Before reaching Trongsa, we’ll see the 18th century Chendebji Chorten, a whitewashed stone chorten (or stupa) built in order to nail into the ground a demon who had been terrorizing the inhabitants of the valley. An hour away from Trongsa we make our first sight of the crimson-roofed Trongsa Dzong, with the Mangdechu river cascading in one continuous waterfall down through the valley beneath. You will want to use your long lens to capture this scene, and then use it again from Trongsa looking back at the road you were just on--the road at the lookout point is carved out of the solid Stone Mountain. Then to another sight of the Trongsa Dzong (a “Dzong” is a fortress), the largest in Bhutan, is from across the valley. But the road winds another 12.5 miles before we’ll actually get there. Magnificent views around every turn! Overnight at Hotel in Trongsa.

Day 4.
Trongsa to Jakar, Bumthang (altitude: 8,500 feet). This morning, we will visit Trongsa Dzong and explore the surrounding area. Built in 1647, it is the largest Dzong in the country. It is also the ancestral home of the Royal Family, and both the first and second kings ruled the country from Trongsa. The Dzong sits on a narrow spur that sticks out into the gorge of the Mangde-Chu River and overlooks the routes east, west and south. It was built in such a way that in the olden days, it had complete control over all east-west traffic. This helped to augment the strategic importance of the Dzong which eventually placed its Penlop (regional ruler) at the helm of a united country when His Majesty Ugyen Wangchuk became the first king of Bhutan. To this day, the Crown Prince of Bhutan becomes the Penlop of Trongsa before ascending the throne, signifying its historical importance.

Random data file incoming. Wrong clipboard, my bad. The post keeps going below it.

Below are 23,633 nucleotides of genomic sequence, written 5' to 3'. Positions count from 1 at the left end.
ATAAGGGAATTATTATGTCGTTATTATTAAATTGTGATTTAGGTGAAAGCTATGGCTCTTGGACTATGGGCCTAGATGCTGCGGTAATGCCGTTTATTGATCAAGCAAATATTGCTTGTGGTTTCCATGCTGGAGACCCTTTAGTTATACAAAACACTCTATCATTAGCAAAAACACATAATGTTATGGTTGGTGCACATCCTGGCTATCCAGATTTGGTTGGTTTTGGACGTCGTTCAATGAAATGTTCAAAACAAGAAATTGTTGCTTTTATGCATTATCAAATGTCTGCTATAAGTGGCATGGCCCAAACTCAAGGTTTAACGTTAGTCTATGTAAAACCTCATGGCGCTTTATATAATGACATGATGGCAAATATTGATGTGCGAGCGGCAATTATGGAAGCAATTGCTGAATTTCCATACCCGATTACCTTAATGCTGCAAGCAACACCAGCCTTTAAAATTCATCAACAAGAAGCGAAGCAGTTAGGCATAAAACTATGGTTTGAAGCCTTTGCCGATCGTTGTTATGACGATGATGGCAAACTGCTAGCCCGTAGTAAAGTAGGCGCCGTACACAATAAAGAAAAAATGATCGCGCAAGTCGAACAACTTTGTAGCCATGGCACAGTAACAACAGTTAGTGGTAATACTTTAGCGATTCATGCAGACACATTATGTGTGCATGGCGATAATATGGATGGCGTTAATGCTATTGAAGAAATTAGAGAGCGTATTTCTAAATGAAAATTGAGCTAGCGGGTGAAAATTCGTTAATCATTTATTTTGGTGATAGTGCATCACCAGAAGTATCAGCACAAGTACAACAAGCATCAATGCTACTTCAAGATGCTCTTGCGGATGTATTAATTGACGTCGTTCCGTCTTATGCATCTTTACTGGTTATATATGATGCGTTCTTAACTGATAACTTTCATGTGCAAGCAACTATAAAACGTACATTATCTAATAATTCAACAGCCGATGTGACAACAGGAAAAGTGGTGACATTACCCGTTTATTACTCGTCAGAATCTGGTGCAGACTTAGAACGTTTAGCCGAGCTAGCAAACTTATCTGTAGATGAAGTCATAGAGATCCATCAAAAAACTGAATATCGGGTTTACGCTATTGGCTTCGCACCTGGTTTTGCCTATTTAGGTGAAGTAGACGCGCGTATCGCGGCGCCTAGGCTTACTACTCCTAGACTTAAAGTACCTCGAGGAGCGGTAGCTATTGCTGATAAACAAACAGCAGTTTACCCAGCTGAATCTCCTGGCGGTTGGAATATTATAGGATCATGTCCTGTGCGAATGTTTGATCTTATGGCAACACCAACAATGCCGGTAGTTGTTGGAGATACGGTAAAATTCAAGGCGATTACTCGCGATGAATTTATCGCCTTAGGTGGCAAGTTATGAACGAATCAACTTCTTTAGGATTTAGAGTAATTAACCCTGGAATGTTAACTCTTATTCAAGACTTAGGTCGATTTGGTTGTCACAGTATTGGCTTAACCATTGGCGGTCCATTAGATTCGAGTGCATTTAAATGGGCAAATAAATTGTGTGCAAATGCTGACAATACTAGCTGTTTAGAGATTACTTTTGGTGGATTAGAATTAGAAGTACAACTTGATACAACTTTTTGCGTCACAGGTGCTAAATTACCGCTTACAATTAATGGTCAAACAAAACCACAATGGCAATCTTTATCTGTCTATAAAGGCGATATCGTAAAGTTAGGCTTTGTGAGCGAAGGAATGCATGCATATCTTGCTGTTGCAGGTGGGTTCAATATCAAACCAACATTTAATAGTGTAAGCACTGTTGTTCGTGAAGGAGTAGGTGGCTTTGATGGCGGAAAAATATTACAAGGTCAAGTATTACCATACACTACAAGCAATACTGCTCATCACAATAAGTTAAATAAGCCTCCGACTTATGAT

Explore the tunnel-like passageways to find the four original entrances of the Dzong. The original footpath, barely visible in the forested valley, has recently been uncovered and the cantilevered bridge restored. Hiking the 2 hours path and entering the Dzong like locals did once upon a time is now possible again, and an option for anyone interested. Above the Dzong is the medieval Watch Tower, which has recently been renovated as a museum showcasing Buddhist art and Bhutanese royalty. Views from here are astounding for unobstructed shots of the Dzong in the surrounding Mangde valley.

After lunch, we’ll drive east to Jakar (Bumthang), crossing the Yutong La Pass (11,200 feet). We may visit and attain prayer ceremony for our special journey in "Sangna Thig Chog Lhakhang", the temple of prophecy on the way into Bumthang. This is a very special temple, newly built as per the predictions and prophesies of the oracle of Damchen Dorji Lekpa, one of the most important protective deities of the Nyingma School of Buddhism founded by Guru Rinpoche. As we near the first of the four beautiful valleys of Bumthang, Himalayan blue pine dominates the landscape. In the village of Chumey, we’ll stop at special wool shops. This place is famous for Yathra weaving, colorful hand-woven woolen textiles. Overnight at Hotel in Jakar.

Day 5.